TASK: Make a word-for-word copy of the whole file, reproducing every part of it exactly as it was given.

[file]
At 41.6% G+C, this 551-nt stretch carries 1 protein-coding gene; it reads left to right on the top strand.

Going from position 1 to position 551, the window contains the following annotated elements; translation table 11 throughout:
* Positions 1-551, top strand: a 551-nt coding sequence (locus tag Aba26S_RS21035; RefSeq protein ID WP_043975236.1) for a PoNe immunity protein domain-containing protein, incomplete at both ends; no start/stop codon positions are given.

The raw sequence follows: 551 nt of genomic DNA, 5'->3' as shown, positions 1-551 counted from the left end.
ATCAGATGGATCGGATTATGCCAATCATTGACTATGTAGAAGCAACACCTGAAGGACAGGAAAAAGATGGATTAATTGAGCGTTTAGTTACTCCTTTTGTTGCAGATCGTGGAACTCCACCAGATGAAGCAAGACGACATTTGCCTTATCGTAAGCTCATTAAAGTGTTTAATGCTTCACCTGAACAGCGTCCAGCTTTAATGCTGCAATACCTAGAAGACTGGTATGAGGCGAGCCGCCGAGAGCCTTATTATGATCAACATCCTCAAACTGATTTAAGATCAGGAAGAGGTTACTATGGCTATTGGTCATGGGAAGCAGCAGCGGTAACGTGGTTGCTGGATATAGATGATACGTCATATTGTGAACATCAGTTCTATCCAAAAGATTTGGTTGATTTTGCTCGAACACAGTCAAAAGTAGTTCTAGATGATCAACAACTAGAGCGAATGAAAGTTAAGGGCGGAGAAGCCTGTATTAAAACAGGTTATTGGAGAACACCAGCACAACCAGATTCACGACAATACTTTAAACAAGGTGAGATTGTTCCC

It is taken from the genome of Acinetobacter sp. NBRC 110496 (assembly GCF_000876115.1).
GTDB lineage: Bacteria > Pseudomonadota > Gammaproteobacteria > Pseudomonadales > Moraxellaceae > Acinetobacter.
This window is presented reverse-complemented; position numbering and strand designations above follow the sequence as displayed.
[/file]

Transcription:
At 41.6% G+C, this 551-nt stretch carries 1 protein-coding gene; it reads left to right on the top strand.

Going from position 1 to position 551, the window contains the following annotated elements; translation table 11 throughout:
* Positions 1-551, top strand: a 551-nt coding sequence (locus tag Aba26S_RS21035; RefSeq protein ID WP_043975236.1) for a PoNe immunity protein domain-containing protein, incomplete at both ends; no start/stop codon positions are given.

The raw sequence follows: 551 nt of genomic DNA, 5'->3' as shown, positions 1-551 counted from the left end.
ATCAGATGGATCGGATTATGCCAATCATTGACTATGTAGAAGCAACACCTGAAGGACAGGAAAAAGATGGATTAATTGAGCGTTTAGTTACTCCTTTTGTTGCAGATCGTGGAACTCCACCAGATGAAGCAAGACGACATTTGCCTTATCGTAAGCTCATTAAAGTGTTTAATGCTTCACCTGAACAGCGTCCAGCTTTAATGCTGCAATACCTAGAAGACTGGTATGAGGCGAGCCGCCGAGAGCCTTATTATGATCAACATCCTCAAACTGATTTAAGATCAGGAAGAGGTTACTATGGCTATTGGTCATGGGAAGCAGCAGCGGTAACGTGGTTGCTGGATATAGATGATACGTCATATTGTGAACATCAGTTCTATCCAAAAGATTTGGTTGATTTTGCTCGAACACAGTCAAAAGTAGTTCTAGATGATCAACAACTAGAGCGAATGAAAGTTAAGGGCGGAGAAGCCTGTATTAAAACAGGTTATTGGAGAACACCAGCACAACCAGATTCACGACAATACTTTAAACAAGGTGAGATTGTTCCC

It is taken from the genome of Acinetobacter sp. NBRC 110496 (assembly GCF_000876115.1).
GTDB lineage: Bacteria > Pseudomonadota > Gammaproteobacteria > Pseudomonadales > Moraxellaceae > Acinetobacter.
This window is presented reverse-complemented; position numbering and strand designations above follow the sequence as displayed.